First Nation in Canada’s Northwest Territories signs landmark deal with mine

Robert Sayine, an elder and councillor in the community, said years of negotiations went into the agreement. (CBC)Deninu K’ue First Nation members now able to become part owners of mine

People in the community of Fort Resolution in Canada’s Northwest Territories have entered into a landmark agreement with a Toronto-based mining company.

The Deninu K’ue First Nation members now have the option buying three per cent of Avalon Rare Minerals’ proposed mine at Thor Lake, which is about 130 kilometres east of  the Northwest Territories’s capital city of Yellowknife.

The band signed an agreement with the company at a ceremony in Fort Resolution Monday.

This is the first time a mining company has recognized the community of Fort Resolution as a partner.

“Part ownership, even though it’s not much of a percentage, it’s a good start. After fighting for IBAs [Impact Benefit Agreements] for all these years, not getting one, today, a lot of people should be happy,” said Robert Sayine, an elder and band councillor in the community.

The agreement is giving people hope for future opportunities.

“It means a lot to me, but it’s the future and the younger generation coming up, and the young families, that is where we aim everything at,” added Sayine.

Global demand for rare earth minerals growing

If approved, Avalon will be mining for rare earth minerals such as tantalum and beryllium which are found in rocks in the area. The rocks aren’t flashy, but the minerals inside are used in electronics, wind turbines and rechargeable batteries.

Global demand for the resource is growing, and Avalon says this deposit could be worth millions.

“We want our community partners to be working with us and understand what the project is about and see how they can benefit from it,” said Don Bubar, the CEO of Avalon.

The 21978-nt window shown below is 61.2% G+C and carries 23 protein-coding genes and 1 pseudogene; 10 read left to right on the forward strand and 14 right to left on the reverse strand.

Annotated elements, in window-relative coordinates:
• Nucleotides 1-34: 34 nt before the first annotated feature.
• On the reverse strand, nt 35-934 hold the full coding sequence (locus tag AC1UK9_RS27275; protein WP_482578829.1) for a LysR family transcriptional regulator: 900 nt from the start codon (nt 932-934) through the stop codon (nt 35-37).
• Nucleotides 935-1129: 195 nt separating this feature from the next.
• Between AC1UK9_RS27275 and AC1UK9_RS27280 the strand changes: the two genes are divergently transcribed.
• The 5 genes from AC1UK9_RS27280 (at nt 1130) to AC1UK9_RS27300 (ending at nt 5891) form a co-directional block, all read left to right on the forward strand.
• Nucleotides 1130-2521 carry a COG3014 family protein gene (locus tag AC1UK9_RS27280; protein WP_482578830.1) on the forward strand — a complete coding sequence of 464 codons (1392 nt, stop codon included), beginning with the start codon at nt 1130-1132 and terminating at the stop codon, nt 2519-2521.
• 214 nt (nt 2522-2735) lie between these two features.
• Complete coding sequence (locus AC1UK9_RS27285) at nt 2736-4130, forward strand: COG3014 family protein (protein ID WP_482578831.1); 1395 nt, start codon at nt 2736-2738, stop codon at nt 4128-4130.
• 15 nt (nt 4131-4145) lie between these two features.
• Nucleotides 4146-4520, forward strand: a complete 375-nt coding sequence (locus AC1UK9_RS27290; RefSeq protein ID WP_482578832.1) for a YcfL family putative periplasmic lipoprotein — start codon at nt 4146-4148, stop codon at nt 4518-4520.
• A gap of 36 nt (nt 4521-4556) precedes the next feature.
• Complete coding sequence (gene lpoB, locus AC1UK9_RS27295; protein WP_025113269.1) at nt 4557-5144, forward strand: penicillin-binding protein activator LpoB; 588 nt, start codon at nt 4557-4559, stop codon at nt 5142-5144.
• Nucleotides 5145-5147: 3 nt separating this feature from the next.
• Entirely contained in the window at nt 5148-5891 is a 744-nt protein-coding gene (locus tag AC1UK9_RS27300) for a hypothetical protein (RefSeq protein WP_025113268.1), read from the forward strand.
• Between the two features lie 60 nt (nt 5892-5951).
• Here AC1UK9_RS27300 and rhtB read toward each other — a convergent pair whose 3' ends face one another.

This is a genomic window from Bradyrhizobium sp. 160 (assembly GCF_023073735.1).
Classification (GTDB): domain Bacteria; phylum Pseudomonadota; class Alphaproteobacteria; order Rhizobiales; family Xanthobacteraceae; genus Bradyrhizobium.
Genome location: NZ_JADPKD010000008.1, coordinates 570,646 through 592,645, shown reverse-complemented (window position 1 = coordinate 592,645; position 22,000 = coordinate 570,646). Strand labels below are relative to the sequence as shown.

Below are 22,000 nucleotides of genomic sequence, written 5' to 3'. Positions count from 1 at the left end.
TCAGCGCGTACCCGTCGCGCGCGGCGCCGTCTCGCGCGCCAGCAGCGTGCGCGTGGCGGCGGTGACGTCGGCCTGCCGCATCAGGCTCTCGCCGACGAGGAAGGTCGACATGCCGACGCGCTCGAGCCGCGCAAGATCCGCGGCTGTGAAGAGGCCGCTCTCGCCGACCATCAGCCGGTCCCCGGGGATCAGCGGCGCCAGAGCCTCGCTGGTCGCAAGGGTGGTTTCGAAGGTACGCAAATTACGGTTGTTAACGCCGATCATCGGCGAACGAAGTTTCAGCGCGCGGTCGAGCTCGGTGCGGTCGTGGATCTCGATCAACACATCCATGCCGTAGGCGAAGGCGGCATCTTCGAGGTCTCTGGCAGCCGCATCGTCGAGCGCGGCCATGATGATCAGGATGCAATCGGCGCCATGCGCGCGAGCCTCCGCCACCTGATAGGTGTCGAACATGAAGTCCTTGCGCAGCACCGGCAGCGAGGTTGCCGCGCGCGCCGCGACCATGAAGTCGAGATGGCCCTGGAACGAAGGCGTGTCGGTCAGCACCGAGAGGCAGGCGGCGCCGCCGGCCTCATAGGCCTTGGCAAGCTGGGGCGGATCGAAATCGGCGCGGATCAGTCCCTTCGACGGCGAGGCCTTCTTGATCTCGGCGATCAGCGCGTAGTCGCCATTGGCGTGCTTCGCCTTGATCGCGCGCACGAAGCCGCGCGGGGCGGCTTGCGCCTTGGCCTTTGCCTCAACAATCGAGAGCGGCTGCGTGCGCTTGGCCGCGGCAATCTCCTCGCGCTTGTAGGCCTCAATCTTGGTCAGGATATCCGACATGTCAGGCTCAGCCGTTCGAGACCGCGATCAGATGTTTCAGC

Bubar said that if Fort Resolution can’t find the financing to buy in, the company will loan the band the money.

He said it’s a good jumping-off point for community members to get involved in other mining projects.

“It’s really the only industry that can create real wealth for the local people. First Nations have not been active participants in mineral development in the past, and it’s high time they were,” he said.

Chief says mine will help community move forward

Louis Balsillie, the chief of the Deninu K'ue First Nation in Fort Resolution, N.W.T., said there will be a registry of tradespeople at the band office that Avalon can use to find local workers. (CBC)

The agreement means work at the Nechalacho deposit and a proposed processing plant near Pine Point, an abandoned mining town in the territory.

The project would bring about 300 jobs to the region.

Deninu K’ue Chief Louis Balsillie said he thinks the community will be able to move forward because of the mine.

Balsillie said there will be a registry at the band office which Avalon can use to find local heavy equipment operators, carpenters and electricians.

“What I would like to see in the community is more of Avalon’s crew that they do hire to live amongst us in the community. Mining companies tend to forget – they get the approvals from the First Nation and they just bank themselves into a biggest environment,” he said.

Avalon is trying to negotiate the same deal with the band in Lutsel’ke, N.W.T., and another with the Yellowknives Dene First Nation.

If those two bands buy in, the mine will be 10 per cent Aboriginal-owned.

Avalon estimates that the mine will start production in 2016. It still needs to pass an environmental assessment and the company needs to find a billion dollars in financing to build it.

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